"We don't know if this bird is going to be OK," said Rick Schubert, director of wildlife rehabilitation at the Schuylkill Center for Environmental Education, where the bird is being treated. "It still hangs in the balance."
Simmonds found the eagle nearly two weeks ago, on April 17. Jerry Czech, a wildlife conservation officer with the state Game Commission, got it to the clinic by 10:30 p.m.
Schubert was waiting, and he was horrified. "It could not stand up. It was thin. It had blood on its face, on its feathers, in its mouth and in its nose," he said. "It looked like it went 10 rounds with Mike Tyson."
He and assistant wildlife rehabilitator Michele Wellard felt for broken bones - none.
They made sure its airways were clear. They cleaned the wounds, leaving the blood on its feathers because that was the least of their concerns.
And they started the bird on fluids, painkillers, and anti-inflammatories.
"Basically we did what a paramedic would do if a human was hit by a car," Schubert said.
That night, they put the eagle in a cage of soft mesh so it wouldn't hurt itself if it panicked and began to bang against the side.
It was Case No. 0442 - they don't name the animals they take in.
The next day, they took the eagle to the Animal and Bird Health Care Center in Cherry Hill. The clinic often volunteers to help injured wildlife.
James Boutette and Ken Dazen were impressed with the work the Schuylkill rehabbers had done. But they hardly knew where to start. "It had obviously had suffered from some head trauma," Boutette said. "The big question was: Was it a simple accident, or was the bird ill before?"
The veterinarians gave the bird more fluids under its skin. They took samples of its droppings, to be tested for parasites. They took blood for a full work-up, including tests for lead and West Nile.
In case the eagle had eaten a poisoned rat - that could explain why the eagle had bled from its mouth and nose - the vets began to treat it with Vitamin K, which would counteract the clot-preventing effect of rat poison.
When the bird left, it was stable, but still in critical condition, Boutette said. "We were still very worried about it."
Meanwhile, the game officer, Czech, was trying to figure out where the bird came from. Southeastern Pennsylvania has 14 known eagle nests, one at the Springton Reservoir, not far from where the eagle was found.
If this was one of the Springton adults, the hatchlings might not be getting enough food. Volunteers nest-watchers had not seen both birds at once, but that was not unusual. One usually sits while the other hunts.
Officials also recently became aware of another nest - in the Navy Yard again.
In 2007, a pair built a nest in the Navy Yard not far from a site already marked for a produce market and a port expansion. It was the first known eagle nest in the city in two centuries. Plans were put on hold. Those eagles eventually abandoned the nest.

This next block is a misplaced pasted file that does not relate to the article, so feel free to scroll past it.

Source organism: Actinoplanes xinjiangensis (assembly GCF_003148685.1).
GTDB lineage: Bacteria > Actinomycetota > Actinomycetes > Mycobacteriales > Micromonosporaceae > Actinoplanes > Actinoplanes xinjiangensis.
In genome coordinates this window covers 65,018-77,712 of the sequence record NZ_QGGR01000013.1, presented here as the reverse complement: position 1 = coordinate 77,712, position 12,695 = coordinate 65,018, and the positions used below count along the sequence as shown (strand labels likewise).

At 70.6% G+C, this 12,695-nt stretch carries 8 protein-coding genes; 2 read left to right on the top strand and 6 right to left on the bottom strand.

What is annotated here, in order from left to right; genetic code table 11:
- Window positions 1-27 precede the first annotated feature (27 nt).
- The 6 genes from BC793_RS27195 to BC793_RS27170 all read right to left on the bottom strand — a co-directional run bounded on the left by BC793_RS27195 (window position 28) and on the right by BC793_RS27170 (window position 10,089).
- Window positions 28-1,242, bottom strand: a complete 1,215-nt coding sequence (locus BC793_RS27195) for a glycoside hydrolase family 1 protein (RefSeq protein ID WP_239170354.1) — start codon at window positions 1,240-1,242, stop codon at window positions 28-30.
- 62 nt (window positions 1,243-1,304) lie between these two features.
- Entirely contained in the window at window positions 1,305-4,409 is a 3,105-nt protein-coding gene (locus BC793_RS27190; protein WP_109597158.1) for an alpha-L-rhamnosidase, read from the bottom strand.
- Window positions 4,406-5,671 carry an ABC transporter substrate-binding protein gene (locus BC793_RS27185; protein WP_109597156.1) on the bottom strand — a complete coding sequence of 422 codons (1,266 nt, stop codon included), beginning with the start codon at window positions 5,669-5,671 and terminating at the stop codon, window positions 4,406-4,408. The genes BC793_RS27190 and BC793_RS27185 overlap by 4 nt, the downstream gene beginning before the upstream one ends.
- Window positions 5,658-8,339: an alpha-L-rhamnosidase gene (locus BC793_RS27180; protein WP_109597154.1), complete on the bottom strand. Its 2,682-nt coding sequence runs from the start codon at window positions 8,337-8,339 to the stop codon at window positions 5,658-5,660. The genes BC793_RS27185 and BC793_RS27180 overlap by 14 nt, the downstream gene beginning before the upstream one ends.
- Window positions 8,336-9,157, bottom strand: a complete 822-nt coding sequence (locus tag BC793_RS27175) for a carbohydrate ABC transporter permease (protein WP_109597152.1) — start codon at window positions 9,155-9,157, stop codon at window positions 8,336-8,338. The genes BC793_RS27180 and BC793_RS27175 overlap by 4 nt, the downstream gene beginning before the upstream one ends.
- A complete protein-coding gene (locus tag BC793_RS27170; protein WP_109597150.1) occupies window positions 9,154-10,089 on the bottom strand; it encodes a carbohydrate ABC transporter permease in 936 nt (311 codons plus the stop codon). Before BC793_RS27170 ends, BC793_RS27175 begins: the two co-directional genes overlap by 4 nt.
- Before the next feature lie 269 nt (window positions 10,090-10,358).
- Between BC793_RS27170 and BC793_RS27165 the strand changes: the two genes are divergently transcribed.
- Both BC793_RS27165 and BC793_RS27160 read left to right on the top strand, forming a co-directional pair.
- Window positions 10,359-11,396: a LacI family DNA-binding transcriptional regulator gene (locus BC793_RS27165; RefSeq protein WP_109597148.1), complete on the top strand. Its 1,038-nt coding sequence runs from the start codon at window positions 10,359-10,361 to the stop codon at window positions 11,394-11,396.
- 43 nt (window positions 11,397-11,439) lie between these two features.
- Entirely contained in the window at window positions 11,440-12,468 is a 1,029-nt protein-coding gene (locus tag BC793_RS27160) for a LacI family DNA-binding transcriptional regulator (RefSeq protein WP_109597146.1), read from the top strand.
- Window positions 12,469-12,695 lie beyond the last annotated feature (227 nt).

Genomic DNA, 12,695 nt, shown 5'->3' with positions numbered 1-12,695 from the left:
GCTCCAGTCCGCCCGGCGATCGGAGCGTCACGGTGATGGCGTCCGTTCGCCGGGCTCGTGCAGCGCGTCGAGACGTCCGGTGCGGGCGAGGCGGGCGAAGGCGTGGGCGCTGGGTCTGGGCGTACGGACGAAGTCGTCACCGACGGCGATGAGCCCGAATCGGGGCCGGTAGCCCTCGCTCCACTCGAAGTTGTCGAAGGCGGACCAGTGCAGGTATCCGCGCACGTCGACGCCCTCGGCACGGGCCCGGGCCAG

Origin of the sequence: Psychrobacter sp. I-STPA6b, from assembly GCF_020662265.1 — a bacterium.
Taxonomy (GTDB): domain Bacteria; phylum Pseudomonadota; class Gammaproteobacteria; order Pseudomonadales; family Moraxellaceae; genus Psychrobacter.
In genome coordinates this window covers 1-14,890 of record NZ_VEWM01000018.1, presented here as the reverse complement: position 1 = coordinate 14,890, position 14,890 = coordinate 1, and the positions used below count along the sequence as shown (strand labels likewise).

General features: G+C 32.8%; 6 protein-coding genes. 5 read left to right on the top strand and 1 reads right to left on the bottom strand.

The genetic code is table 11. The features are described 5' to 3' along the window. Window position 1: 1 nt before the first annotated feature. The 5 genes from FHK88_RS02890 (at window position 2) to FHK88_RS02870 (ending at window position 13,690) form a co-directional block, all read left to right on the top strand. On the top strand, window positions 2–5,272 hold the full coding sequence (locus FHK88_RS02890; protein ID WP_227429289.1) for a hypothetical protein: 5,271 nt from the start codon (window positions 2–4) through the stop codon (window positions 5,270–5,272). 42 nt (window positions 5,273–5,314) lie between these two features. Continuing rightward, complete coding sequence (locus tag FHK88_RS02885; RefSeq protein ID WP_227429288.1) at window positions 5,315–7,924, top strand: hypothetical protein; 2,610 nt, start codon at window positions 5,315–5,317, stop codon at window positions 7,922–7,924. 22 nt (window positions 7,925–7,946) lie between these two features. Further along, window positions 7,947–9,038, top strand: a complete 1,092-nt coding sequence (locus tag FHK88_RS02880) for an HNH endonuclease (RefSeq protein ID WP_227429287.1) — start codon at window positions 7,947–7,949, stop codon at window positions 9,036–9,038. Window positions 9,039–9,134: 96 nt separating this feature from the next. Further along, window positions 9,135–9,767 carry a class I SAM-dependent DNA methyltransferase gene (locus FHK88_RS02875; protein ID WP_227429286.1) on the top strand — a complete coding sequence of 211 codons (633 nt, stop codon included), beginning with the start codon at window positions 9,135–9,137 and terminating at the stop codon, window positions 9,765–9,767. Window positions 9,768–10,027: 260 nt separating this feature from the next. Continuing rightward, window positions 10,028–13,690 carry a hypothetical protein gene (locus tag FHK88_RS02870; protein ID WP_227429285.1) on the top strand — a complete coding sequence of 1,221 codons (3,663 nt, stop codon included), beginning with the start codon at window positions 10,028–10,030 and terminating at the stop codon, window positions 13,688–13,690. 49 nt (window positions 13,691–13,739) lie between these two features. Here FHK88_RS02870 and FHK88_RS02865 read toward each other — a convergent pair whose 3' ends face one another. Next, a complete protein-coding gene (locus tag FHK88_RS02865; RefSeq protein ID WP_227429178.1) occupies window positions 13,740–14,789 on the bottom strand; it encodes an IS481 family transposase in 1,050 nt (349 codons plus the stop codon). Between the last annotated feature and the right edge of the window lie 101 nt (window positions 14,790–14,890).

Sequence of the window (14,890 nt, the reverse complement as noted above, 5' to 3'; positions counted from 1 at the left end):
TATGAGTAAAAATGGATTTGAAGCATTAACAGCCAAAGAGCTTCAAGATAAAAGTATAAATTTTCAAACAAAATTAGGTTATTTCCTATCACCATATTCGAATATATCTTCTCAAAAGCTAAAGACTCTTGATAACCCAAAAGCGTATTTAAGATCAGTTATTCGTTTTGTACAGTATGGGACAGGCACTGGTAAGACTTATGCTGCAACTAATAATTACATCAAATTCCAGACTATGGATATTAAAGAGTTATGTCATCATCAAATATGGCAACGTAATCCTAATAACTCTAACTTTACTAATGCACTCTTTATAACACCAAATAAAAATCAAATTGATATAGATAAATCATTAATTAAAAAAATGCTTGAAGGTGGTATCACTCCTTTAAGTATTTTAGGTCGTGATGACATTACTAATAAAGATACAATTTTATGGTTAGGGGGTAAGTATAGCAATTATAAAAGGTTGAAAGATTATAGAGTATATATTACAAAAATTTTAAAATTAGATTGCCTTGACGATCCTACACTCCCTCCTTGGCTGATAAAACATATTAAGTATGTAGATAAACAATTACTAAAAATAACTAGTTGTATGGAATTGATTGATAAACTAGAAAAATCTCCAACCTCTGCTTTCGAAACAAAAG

The new nest is near the shipyard, which amazes Czech because of all the noise generated there.
Then again, another nest is at Pennypack Park, near a firing range. For hours, there's the pop-pop of weapons.
Eagles were once an endangered species; in 1983, Pennsylvania had just three nests. Now, the population has recovered so well that birds are forced to find new territory, sometimes in urban areas. This also puts them at risk.
Annual eagle reports from New Jersey wildlife officials tell the grisly tale.
In five years from 2006 to 2010, officials recovered 30 dead or dying eagles. As far as could be determined, 11 were electrocuted after flying into power lines and five were hit by vehicles.
The Schuylkill rehabbers now know the bird they are treating is a four-year-old from Connecticut. They were able to scrape tar and gunk from a U.S. Fish and Wildlife Service leg band it was wearing, and the agency confirmed it was banded in 2008.
So it is too young to be one of the Springton birds. They think it may be new to the area, scouting for a mate.
Last Monday, after days of being tube-fed and pumped full of fluids and medications, the injured eagle was improving. It was standing and getting powerful enough to fight its tenders.
They decided to move it to an outdoor "flight cage," about 50 feet long, 20 feet wide, and 20 feet high.
There, Case No. 0442 tried to fly, but was confused and uncoordinated.
The West Nile test came back negative, but the bird did have lead poisoning, probably from eating prey shot with lead ammunition.
Lead poisoning can cause neurological damage and affect vision, so they've begun treatment that will help the bird eliminate the lead, hoping it hasn't already done its damage.
As the eagle recovered, it still would not eat food placed in the cage. They have had to force feed it. But Friday, Sean Duffy, the center's director of land and facilities, brought in some fish he had caught. He held pieces in forceps, and the bird ate them.
"The difficult thing about wildlife rehab is that . . . we can't let it go if it's just reasonably healthy," Schubert said. "A human being can be released from the hospital at 90 percent. He has to be 100 percent."
"I want to make sure the animal is coordinated, that it can fly, that it can see, that it can land."
Whatever happens, Schubert feels he has to try to help the eagle.
"These animals are hurt because of what we do to them," he said. "The bird didn't deserve to get shot and lead poisoned and hit by a car. We don't interfere, we uninterfere. We put nature back the way it was supposed to be."
Contact Sandy Bauers at 215-854-5147, email@example.com, or follow on Twitter @sbauers. Read her blog, "GreenSpace," at www.philly.com/greenspace